By Yolanda Smith, BPharm
Clinical pharmacy is a branch of pharmacy that involves the provision of patient care with the use of medications to optimize the health outcomes of patients. This includes promoting wellness and preventing disease. The practice of clinical pharmacy embraces pharmaceutical care philosophy. Furthermore it combines patient care with specialized therapeutic knowledge about the use of medications.
The clinical pharmacy movement has been initiated in medical clinics and hospitals, but has since expanded to all healthcare settings. Therefore, clinical pharmacists now often work as part of a multidisciplinary team with physicians, nurses and other healthcare professionals to optimize the use of medications for the best patient outcomes.
Role of the Clinical Pharmacist
Clinical pharmacists are the experts in the therapeutic use of medicines in the healthcare team and may perform various tasks including:
- Evaluating medication therapy and making appropriate recommendations to patients or health practitioners.
- Providing evidence-based information and advice about the safe and effective use of medications.
- Recognizing untreated health conditions that could be managed with medication therapy.
- Monitoring patient progress with medications and making relevant recommendations to change
- Advising patients about the best way to take medications
- Assisting in direct care of patients in hospitals and surgeries.
- Developing requirements for post registration continued professional development for governing bodies.
Historically, the role of the clinical pharmacist was usually limited to hospitals, clinics and educational institutes, but this is quickly growing and they are becoming more easily accessible to the public. This growth is coming about through the involvement of clinical pharmacists in reviewing medication regimens and assisting with advice on information hotlines to prevent medication errors in the future.
Depending on the country or state of practice, some clinical pharmacists are also able to prescribe some medications and the scope for this continues to expand.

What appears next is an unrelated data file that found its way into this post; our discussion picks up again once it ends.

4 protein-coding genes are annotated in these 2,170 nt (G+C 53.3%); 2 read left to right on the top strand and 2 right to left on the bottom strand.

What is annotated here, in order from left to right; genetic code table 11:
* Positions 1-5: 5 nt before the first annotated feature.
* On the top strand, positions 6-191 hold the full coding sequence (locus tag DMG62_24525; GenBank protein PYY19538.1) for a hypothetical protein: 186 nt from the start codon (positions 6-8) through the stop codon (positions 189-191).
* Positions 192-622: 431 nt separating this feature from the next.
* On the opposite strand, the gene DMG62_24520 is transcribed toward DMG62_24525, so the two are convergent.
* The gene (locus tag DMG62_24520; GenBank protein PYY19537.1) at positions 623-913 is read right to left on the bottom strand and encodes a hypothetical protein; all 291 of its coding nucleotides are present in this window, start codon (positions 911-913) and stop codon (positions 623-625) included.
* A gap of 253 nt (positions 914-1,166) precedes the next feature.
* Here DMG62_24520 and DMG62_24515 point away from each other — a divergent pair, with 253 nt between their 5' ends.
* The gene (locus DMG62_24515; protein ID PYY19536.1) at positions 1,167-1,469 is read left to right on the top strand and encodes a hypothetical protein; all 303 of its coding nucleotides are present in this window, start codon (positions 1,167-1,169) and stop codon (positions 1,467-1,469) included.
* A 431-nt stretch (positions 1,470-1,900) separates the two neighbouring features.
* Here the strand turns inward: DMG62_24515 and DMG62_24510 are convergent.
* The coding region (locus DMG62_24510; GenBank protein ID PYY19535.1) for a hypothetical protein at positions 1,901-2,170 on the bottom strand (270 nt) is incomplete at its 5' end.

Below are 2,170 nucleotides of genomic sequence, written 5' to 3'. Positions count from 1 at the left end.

Clinical pharmacists often apply their knowledge of medications in the medication plan of a particular patient and evaluate the appropriateness of the dose, side effects, efficacy and drug interactions. When needed, the clinical pharmacist may discuss any issues and make relevant recommendations to the physician primarily responsible for prescribing patient medications to ensure that the medications are utilized in an optimal manner.
In many cases, the clinical pharmacist with work directly with patients to help them understand the medications they take and encourage them to take the medications as directed.
Education and Training
Clinical pharmacists are required to acquire higher education training in a recognized degree area to practice. The specific requirements for these degrees may vary according to the country of the workplace.
Subject matter that is usually covered in the university program for a clinical pharmacist includes biology, chemistry, pathology, pharmacology and socio-behavioral science.
Most clinical pharmacists in the United States have obtained a Doctor of Pharmacy (Phar.D.), in addition to several years of postgraduate training, such as a pharmacy residency. They can opt to become certified as a clinical pharmacist through the Board of Pharmacy Specialties, which is independent of the American Pharmacist Association. The education requirements and certification in other countries are likely to vary according to the guidelines set by the regulatory bodies.
Reviewed by Jonas Wilson, Ing. Med.
Last Updated: Sep 7, 2016